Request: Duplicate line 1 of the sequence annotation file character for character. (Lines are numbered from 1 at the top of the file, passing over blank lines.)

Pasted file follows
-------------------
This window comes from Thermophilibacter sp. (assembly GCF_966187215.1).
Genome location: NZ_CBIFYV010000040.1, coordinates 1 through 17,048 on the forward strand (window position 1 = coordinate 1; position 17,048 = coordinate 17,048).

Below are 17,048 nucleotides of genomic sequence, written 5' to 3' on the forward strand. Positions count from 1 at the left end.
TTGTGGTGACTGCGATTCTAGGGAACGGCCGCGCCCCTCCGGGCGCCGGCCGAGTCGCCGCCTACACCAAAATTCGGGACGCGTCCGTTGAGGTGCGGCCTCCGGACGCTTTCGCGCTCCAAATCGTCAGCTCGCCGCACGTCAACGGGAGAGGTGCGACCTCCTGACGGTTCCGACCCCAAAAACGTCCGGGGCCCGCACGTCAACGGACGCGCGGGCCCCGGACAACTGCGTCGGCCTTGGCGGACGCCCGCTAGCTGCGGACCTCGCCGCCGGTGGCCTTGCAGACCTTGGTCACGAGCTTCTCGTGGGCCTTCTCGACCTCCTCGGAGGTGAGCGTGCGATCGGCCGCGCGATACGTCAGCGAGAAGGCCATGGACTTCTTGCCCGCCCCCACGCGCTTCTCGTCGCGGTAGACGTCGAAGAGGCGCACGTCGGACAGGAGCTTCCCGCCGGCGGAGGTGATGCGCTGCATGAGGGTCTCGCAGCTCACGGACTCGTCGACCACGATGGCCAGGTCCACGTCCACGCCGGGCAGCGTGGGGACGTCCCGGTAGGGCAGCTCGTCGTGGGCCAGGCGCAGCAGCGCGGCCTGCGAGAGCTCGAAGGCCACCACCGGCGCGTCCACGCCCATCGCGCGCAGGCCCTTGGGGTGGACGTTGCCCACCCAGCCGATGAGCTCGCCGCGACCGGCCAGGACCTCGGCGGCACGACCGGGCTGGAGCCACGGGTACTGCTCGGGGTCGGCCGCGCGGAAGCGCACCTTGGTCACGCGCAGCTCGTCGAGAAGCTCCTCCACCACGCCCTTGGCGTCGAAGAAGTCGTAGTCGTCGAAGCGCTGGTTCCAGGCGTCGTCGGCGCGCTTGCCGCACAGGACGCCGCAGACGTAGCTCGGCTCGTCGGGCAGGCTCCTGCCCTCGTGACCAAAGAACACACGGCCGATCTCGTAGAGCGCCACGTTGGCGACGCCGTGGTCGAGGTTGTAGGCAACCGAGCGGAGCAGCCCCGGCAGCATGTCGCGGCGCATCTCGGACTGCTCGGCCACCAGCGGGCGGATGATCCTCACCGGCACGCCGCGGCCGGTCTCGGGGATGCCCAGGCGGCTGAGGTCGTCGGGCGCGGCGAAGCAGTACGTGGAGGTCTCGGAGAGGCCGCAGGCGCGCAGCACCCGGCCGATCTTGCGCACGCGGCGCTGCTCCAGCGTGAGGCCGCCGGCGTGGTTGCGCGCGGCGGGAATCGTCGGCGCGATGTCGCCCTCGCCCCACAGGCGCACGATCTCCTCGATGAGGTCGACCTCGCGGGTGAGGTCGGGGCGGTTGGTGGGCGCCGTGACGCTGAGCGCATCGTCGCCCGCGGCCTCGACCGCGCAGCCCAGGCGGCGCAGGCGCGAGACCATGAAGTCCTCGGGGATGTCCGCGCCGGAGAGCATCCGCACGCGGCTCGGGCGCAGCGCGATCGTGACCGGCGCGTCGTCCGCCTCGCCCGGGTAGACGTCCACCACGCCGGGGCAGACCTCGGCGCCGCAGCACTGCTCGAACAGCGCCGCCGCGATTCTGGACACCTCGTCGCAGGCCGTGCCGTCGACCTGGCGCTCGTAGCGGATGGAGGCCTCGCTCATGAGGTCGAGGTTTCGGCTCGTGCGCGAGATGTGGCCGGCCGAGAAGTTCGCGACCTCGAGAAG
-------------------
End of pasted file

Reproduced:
This window comes from Thermophilibacter sp. (assembly GCF_966187215.1).